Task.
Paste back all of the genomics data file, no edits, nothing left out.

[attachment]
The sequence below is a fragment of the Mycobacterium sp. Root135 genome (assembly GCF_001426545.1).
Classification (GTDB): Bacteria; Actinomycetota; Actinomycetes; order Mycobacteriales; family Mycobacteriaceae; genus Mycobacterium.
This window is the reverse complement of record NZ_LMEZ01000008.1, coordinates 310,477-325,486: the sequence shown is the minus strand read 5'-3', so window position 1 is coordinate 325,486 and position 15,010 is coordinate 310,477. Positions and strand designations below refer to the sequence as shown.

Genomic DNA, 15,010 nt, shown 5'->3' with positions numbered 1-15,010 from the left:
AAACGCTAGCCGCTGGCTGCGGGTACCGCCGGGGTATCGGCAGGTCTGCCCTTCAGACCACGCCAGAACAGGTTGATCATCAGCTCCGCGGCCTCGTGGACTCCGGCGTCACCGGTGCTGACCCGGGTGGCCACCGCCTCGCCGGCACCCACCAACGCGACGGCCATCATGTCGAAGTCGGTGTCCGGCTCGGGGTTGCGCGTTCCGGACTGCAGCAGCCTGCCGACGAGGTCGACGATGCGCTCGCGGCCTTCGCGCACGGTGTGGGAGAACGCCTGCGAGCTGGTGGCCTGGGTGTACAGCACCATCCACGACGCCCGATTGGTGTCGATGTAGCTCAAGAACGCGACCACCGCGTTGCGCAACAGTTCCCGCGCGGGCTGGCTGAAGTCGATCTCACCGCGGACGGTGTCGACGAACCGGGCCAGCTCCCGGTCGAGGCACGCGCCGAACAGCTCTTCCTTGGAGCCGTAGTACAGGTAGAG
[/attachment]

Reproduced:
The sequence below is a fragment of the Mycobacterium sp. Root135 genome (assembly GCF_001426545.1).
Classification (GTDB): Bacteria; Actinomycetota; Actinomycetes; order Mycobacteriales; family Mycobacteriaceae; genus Mycobacterium.
This window is the reverse complement of record NZ_LMEZ01000008.1, coordinates 310,477-325,486: the sequence shown is the minus strand read 5'-3', so window position 1 is coordinate 325,486 and position 15,010 is coordinate 310,477. Positions and strand designations below refer to the sequence as shown.

Genomic DNA, 15,010 nt, shown 5'->3' with positions numbered 1-15,010 from the left:
AAACGCTAGCCGCTGGCTGCGGGTACCGCCGGGGTATCGGCAGGTCTGCCCTTCAGACCACGCCAGAACAGGTTGATCATCAGCTCCGCGGCCTCGTGGACTCCGGCGTCACCGGTGCTGACCCGGGTGGCCACCGCCTCGCCGGCACCCACCAACGCGACGGCCATCATGTCGAAGTCGGTGTCCGGCTCGGGGTTGCGCGTTCCGGACTGCAGCAGCCTGCCGACGAGGTCGACGATGCGCTCGCGGCCTTCGCGCACGGTGTGGGAGAACGCCTGCGAGCTGGTGGCCTGGGTGTACAGCACCATCCACGACGCCCGATTGGTGTCGATGTAGCTCAAGAACGCGACCACCGCGTTGCGCAACAGTTCCCGCGCGGGCTGGCTGAAGTCGATCTCACCGCGGACGGTGTCGACGAACCGGGCCAGCTCCCGGTCGAGGCACGCGCCGAACAGCTCTTCCTTGGAGCCGTAGTACAGGTAGAG